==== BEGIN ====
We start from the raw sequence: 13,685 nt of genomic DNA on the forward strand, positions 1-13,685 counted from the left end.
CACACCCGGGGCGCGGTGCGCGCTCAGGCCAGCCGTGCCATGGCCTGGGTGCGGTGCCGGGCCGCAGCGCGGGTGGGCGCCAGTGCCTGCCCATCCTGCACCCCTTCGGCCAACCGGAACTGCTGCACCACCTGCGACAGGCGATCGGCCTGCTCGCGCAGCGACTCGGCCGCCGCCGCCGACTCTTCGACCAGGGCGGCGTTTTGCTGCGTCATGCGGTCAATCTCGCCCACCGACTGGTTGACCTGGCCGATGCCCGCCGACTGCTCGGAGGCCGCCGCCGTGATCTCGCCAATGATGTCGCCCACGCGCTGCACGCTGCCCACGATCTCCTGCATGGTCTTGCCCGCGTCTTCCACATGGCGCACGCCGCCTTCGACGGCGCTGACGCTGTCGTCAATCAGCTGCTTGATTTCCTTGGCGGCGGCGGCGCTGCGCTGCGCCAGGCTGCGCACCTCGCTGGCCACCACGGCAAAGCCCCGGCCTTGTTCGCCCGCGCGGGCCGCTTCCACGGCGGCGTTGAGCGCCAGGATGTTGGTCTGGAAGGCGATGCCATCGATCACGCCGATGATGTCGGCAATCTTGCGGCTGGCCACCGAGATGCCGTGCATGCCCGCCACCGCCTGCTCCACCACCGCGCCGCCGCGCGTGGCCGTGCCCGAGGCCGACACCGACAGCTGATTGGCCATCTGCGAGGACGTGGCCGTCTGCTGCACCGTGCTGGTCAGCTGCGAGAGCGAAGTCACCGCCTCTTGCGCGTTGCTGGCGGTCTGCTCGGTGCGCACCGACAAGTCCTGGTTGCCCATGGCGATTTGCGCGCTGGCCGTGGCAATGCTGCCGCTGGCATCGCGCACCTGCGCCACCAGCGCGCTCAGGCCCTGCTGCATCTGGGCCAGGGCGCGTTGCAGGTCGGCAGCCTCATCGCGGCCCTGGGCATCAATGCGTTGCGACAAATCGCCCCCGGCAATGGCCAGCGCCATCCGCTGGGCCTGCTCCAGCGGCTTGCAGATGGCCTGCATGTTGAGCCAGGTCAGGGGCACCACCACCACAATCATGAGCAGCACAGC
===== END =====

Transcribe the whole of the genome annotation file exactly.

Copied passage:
We start from the raw sequence: 13,685 nt of genomic DNA on the forward strand, positions 1-13,685 counted from the left end.
CACACCCGGGGCGCGGTGCGCGCTCAGGCCAGCCGTGCCATGGCCTGGGTGCGGTGCCGGGCCGCAGCGCGGGTGGGCGCCAGTGCCTGCCCATCCTGCACCCCTTCGGCCAACCGGAACTGCTGCACCACCTGCGACAGGCGATCGGCCTGCTCGCGCAGCGACTCGGCCGCCGCCGCCGACTCTTCGACCAGGGCGGCGTTTTGCTGCGTCATGCGGTCAATCTCGCCCACCGACTGGTTGACCTGGCCGATGCCCGCCGACTGCTCGGAGGCCGCCGCCGTGATCTCGCCAATGATGTCGCCCACGCGCTGCACGCTGCCCACGATCTCCTGCATGGTCTTGCCCGCGTCTTCCACATGGCGCACGCCGCCTTCGACGGCGCTGACGCTGTCGTCAATCAGCTGCTTGATTTCCTTGGCGGCGGCGGCGCTGCGCTGCGCCAGGCTGCGCACCTCGCTGGCCACCACGGCAAAGCCCCGGCCTTGTTCGCCCGCGCGGGCCGCTTCCACGGCGGCGTTGAGCGCCAGGATGTTGGTCTGGAAGGCGATGCCATCGATCACGCCGATGATGTCGGCAATCTTGCGGCTGGCCACCGAGATGCCGTGCATGCCCGCCACCGCCTGCTCCACCACCGCGCCGCCGCGCGTGGCCGTGCCCGAGGCCGACACCGACAGCTGATTGGCCATCTGCGAGGACGTGGCCGTCTGCTGCACCGTGCTGGTCAGCTGCGAGAGCGAAGTCACCGCCTCTTGCGCGTTGCTGGCGGTCTGCTCGGTGCGCACCGACAAGTCCTGGTTGCCCATGGCGATTTGCGCGCTGGCCGTGGCAATGCTGCCGCTGGCATCGCGCACCTGCGCCACCAGCGCGCTCAGGCCCTGCTGCATCTGGGCCAGGGCGCGTTGCAGGTCGGCAGCCTCATCGCGGCCCTGGGCATCAATGCGTTGCGACAAATCGCCCCCGGCAATGGCCAGCGCCATCCGCTGGGCCTGCTCCAGCGGCTTGCAGATGGCCTGCATGTTGAGCCAGGTCAGGGGCACCACCACCACAATCATGAGCAGCACAGC